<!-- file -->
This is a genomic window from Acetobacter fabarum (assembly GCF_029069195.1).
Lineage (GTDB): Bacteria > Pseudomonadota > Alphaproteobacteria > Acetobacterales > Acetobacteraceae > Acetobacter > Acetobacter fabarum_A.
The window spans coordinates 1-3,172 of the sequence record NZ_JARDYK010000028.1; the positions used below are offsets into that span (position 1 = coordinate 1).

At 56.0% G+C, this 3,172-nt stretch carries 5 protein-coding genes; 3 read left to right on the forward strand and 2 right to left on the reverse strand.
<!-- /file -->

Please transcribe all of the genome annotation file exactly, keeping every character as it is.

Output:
This is a genomic window from Acetobacter fabarum (assembly GCF_029069195.1).
Lineage (GTDB): Bacteria > Pseudomonadota > Alphaproteobacteria > Acetobacterales > Acetobacteraceae > Acetobacter > Acetobacter fabarum_A.
The window spans coordinates 1-3,172 of the sequence record NZ_JARDYK010000028.1; the positions used below are offsets into that span (position 1 = coordinate 1).

At 56.0% G+C, this 3,172-nt stretch carries 5 protein-coding genes; 3 read left to right on the forward strand and 2 right to left on the reverse strand.